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Indian Navy in a Contested Indian Ocean in 2030


The Indian Navy is to operate in a contested Indian Ocean regarded by the maritime arm as India’s Ocean. While the Indian Navy expects to field at least 150 warships by 2030, the PLA Navy is rapidly expanding its 355 ships to 555 as per some estimates many of which including an aircraft carier could well operate in the Indian Ocean.


Presently the PLA Navy’s regular presence in the Indian Ocean is the anti piracy patrols with a guided-missile destroyer and a missile frigate Linyi, along with a vessel forming a part of the flotilla with 45th now making way to replace the 44th in the Gulf of Aden.

Meanwhile Pakistan despite the economic hardships is expecting to field 50 warships in the near future making the Indian Ocean a congested if not contested zone.


Here is a review-


The Times of India has reported that the Indian Navy now has 68 warships and vessels on order. Presently the Indian Navy is reported to be having 132-warships, with 143 aircraft and 130 helicopters. In addition ‘acceptance of necessity’ (AoN) for eight next-generation corvettes, nine submarines, five survey vessels and two multi-purpose vessels to be built in India in the coming years have been accorded. This is expected to enable the Indian Navy to reach a force-level of about 155-160 warships by 2030 and 175 if not 200 warships by 2035 the Times of India quoted a source purportedly of the Indian Navy.


This comes even as the PLA Navy has 355 ships and an Indian Navy estimates could be of 555 warships by 2030 as quoted by the Times of India.


While presently the PLA Navy is restricted to the Western Pacific, the large surface fleet will facilitate deployment in the Indian Ocean Region by 2030 or so supported by a string of bases from Djibouti on the Horn of Africa, Karachi and Gwadar in Pakistan. This may also imply Chinese aircraft carrier[s] operating in the Indian Ocean Region.


Anticipating this a Door Darshan reported indicated that Indian Navy has submitted a proposal to the Defence Ministry for the construction of its second aircraft carrier. The Cochin Shipyard Limited in Kerala is slated to undertake this project.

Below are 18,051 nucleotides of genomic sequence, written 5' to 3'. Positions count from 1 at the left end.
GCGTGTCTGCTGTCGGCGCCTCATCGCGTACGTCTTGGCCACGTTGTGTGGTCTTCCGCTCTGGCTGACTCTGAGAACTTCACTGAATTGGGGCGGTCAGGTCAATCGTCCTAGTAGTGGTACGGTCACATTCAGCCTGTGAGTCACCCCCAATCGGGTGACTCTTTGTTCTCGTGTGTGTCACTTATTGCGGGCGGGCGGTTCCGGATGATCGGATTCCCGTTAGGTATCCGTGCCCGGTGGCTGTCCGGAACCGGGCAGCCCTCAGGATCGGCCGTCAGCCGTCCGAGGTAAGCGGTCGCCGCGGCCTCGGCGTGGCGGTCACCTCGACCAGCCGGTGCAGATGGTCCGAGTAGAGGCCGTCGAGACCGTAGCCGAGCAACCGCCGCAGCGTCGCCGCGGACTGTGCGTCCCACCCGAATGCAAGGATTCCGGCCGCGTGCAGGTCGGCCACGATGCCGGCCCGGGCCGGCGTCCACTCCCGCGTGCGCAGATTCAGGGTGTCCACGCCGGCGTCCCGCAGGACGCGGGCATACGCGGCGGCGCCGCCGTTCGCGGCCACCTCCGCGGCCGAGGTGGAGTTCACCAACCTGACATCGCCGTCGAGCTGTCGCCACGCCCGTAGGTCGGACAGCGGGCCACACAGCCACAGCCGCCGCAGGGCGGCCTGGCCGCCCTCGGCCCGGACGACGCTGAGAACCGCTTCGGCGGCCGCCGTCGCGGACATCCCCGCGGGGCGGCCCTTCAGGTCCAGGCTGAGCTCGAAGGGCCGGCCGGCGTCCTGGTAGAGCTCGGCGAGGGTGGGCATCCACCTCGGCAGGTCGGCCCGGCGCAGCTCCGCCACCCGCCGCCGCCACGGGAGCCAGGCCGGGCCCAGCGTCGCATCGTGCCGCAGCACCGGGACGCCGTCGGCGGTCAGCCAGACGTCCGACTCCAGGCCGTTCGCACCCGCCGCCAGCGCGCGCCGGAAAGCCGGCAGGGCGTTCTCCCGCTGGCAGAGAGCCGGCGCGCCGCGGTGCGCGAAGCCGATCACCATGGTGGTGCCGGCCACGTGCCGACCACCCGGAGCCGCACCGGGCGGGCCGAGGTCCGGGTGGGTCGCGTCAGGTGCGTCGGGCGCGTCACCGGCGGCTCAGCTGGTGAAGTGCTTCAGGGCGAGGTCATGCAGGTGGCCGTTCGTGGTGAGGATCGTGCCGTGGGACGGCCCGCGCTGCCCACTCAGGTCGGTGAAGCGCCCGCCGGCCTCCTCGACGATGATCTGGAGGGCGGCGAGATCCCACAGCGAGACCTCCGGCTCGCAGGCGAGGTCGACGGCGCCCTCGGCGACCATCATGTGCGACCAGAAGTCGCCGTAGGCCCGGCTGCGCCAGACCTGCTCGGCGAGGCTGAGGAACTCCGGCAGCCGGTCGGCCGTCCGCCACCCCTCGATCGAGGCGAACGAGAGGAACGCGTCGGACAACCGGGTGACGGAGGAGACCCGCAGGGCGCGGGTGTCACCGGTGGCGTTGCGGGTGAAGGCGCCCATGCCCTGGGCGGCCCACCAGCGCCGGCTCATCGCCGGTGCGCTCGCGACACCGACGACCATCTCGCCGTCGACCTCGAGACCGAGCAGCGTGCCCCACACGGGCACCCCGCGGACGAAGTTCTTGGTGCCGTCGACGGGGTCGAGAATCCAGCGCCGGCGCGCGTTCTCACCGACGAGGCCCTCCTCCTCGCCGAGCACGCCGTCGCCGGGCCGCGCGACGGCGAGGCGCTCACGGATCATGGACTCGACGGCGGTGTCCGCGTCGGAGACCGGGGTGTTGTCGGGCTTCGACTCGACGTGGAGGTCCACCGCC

The Defence Procurement Board (DPB) is reported to have discussed the Indian Navy’s proposal for acquiring a second Vikrant-like aircraft carrier displacing 45,000 tonnes, and estimated to cost of around ₹40,000 crore.


The DPB is headed by the Defence Secretary and the final approval will have to be accorded by the Defence Acquisition Council (DAC) headed by the Defence Minister or the Cabinet Committee of Security (CCS) headed by the Prime Minister.


Despite the large number of surface ships being inducted, the Indian Navy will face a shortfall of submarines and mine clearing vessels. While nine submarines are in the pipeline, approval delays implies that they will be on the drawing board for the first time and an optimistic estimate would indicate that construction on the first underwater boat may only start by 2028 or so.


Apart from the large PLA Navy submarine fleet number over 60, Pakistan is set to acquire eight Chinese Yuan class submarines by 2023-28. This may bring the Pak submarine fleet at par with Indian conventional submarines given the vintage of the Kilo and HDW class.


Quwa.com reports that Pakistan has a vision of a 50-ship surface fleet, of which 20 ships would be ‘major surface vessels,’ procured from Turkey and China as well as the Netherlands ship maker Damen operating from Romania. This fleet will be mainly deployed in the Arabian Sea thus indicating a high density of warships in the Northern Indian Ocean.


Several European nations and even Canada have programmes for annual deployment of ships in the Indo Pacific while QUAD navies – US, Australia and Japan apart from India have a permanent presence in this zone.


All this makes the Indian Ocean a contested zone or at least a congested one.

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